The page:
manage difficult conversations
- July 10, 2017
- Posted by: Mark
- Category: management training
Whether you are engaging with a difficult colleague, reviewing someone’s performance or issuing a caution, difficult conversations are an inescapable aspect of a leader’s responsibility. No matter the level of experience, managers of all levels will find them challenging. Many may even delegate them for fear of mishandling them.
However, difficult conversations are however one of the tasks which should never be delegated as delegating them is merely an avoidance tactic, which risks showing you in a bad light. Think of it this way: a difficult conversation is not just a skill to be learned, it is an act of courage on your part. A determination to master awkward and challenging conversations is one of the ‘hallmarks’ of a leader rather than a mere manager.
There might be a time when you have to take someone aside to correct behaviour that has affected the team. Perhaps an individual is consistently late in meeting deadlines or has allowed their work to fall below par. In such cases, it falls to the manager to step-up and become the leader who challenges poor standards before they become the norm.
Here are 5 guidelines to master a difficult conversation with a member of your team:
1 familiarise yourself with procedure
Prepare what it is you want to say. The more formal the nature of the conversation, the more it is likely to follow a set procedure. Find out your facts and gather evidence. If helpful, seek advice from more experienced parties with regards to their experience and suggestions.
2 state your position
As in step 1 above, your language may very well be guided by procedure. State the reason for the conversation taking place. If relevant, explain which rules have been transgressed and which standards of performance and behavior are normally expected.
3 acknowledge the opposing perspective.
Allow the other party to respond in detail without rushing them. Seek to understand what the person is saying by repeating back to them what they have said in their exact words. Seek acknowledgement that they feel understood. Using the other’s language expedites this process.
4 agree an outcome compassionately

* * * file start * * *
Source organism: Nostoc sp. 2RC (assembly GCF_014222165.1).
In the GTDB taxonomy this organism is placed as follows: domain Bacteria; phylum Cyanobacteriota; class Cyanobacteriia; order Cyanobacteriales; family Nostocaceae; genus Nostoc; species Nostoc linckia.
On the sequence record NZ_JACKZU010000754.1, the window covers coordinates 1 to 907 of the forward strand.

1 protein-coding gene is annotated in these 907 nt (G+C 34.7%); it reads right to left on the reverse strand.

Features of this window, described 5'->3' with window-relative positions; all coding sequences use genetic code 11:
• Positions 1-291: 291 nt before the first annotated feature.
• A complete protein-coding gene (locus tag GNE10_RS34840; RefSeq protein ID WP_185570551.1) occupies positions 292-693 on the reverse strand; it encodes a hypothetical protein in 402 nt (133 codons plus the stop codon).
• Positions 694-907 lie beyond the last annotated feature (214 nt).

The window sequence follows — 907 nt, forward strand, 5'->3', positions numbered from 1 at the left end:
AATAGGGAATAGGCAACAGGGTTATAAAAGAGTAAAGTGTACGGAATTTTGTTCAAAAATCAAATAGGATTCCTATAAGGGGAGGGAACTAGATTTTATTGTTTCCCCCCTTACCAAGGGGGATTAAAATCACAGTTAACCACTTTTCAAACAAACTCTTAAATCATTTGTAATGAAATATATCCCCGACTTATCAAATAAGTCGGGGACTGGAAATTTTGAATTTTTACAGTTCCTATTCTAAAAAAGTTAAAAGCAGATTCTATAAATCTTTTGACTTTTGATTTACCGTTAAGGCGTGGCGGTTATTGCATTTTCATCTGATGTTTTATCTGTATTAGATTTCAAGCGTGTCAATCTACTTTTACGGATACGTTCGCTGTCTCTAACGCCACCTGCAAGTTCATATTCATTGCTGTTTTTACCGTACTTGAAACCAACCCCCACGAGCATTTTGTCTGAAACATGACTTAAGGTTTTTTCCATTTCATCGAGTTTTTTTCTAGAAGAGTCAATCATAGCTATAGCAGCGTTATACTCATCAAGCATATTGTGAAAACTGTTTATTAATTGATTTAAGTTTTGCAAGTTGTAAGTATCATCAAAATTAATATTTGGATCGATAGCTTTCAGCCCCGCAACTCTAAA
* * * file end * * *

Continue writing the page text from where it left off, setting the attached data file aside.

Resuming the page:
Once again, referring to step 1, the outcome of a difficult conversation may be predetermined, particularly where policy necessitates a particular response. Nonetheless, as a manager you have the means and power to deliver your decision in a sensitive and compassionate manner.
5 end on a positive note
Ask what you can do for the other party. For instance, if someone is being sanctioned, you could ask whether you can help them by speaking to HR. If someone is being laid-off, you could ask them whether you can write a recommendation. Make every attempt to keep the relationship intact.
Remember, there are many ‘touch points’ or conversations, which you as a manager may have with your team, your manager or your peers. As a general rule, the more positive the nature of the conversation, the less prescriptive it is likely to be.
On the other hand, the more ‘corrective’ or ‘negative’ the nature of the conversation, the more likely it is that a set procedure must be understood and followed meticulously by you.
Nonetheless, it is inadvisable to try and ‘script’ what it is that you wish to say, ‘word for word’. It is best to keep your conversation flexible whilst rehearing a range of possible responses. Your language must be simple, unambiguous, direct and neutral.
managing people for new managers
New managers frequently struggle with the new responsibilities of managing a team. They may even revert to doing their old job as this is what they know best.
My workshop, manage! shows new managers how to hold difficult conversations, give feedback, understand their own management style, coach their team, build a cohesive team and delegate effectively.
This workshop is equally beneficial to people who currently have responsibility for a team of people and need to brush-up on essential skills. Hands-on exercises and role-plays can be customised to your organisation’s needs in order to make learning real and tangible.